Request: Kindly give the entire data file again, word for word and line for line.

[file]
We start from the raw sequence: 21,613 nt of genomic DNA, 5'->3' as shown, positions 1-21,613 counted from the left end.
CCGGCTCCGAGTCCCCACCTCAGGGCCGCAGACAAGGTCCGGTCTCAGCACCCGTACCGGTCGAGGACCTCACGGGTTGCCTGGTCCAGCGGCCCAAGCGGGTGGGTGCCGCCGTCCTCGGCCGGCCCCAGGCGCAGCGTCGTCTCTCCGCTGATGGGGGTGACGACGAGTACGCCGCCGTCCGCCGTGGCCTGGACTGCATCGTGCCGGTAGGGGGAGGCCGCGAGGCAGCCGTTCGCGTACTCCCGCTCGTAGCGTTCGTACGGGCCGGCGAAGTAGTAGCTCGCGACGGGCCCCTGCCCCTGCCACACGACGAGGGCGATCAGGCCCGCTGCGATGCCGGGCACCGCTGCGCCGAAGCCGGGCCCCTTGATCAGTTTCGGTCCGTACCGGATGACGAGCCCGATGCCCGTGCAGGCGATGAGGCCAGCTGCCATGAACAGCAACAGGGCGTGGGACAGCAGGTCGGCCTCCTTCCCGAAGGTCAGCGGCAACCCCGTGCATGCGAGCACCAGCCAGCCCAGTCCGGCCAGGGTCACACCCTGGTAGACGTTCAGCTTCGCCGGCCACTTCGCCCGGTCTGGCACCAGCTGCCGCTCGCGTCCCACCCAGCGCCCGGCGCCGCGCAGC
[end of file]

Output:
We start from the raw sequence: 21,613 nt of genomic DNA, 5'->3' as shown, positions 1-21,613 counted from the left end.
CCGGCTCCGAGTCCCCACCTCAGGGCCGCAGACAAGGTCCGGTCTCAGCACCCGTACCGGTCGAGGACCTCACGGGTTGCCTGGTCCAGCGGCCCAAGCGGGTGGGTGCCGCCGTCCTCGGCCGGCCCCAGGCGCAGCGTCGTCTCTCCGCTGATGGGGGTGACGACGAGTACGCCGCCGTCCGCCGTGGCCTGGACTGCATCGTGCCGGTAGGGGGAGGCCGCGAGGCAGCCGTTCGCGTACTCCCGCTCGTAGCGTTCGTACGGGCCGGCGAAGTAGTAGCTCGCGACGGGCCCCTGCCCCTGCCACACGACGAGGGCGATCAGGCCCGCTGCGATGCCGGGCACCGCTGCGCCGAAGCCGGGCCCCTTGATCAGTTTCGGTCCGTACCGGATGACGAGCCCGATGCCCGTGCAGGCGATGAGGCCAGCTGCCATGAACAGCAACAGGGCGTGGGACAGCAGGTCGGCCTCCTTCCCGAAGGTCAGCGGCAACCCCGTGCATGCGAGCACCAGCCAGCCCAGTCCGGCCAGGGTCACACCCTGGTAGACGTTCAGCTTCGCCGGCCACTTCGCCCGGTCTGGCACCAGCTGCCGCTCGCGTCCCACCCAGCGCCCGGCGCCGCGCAGC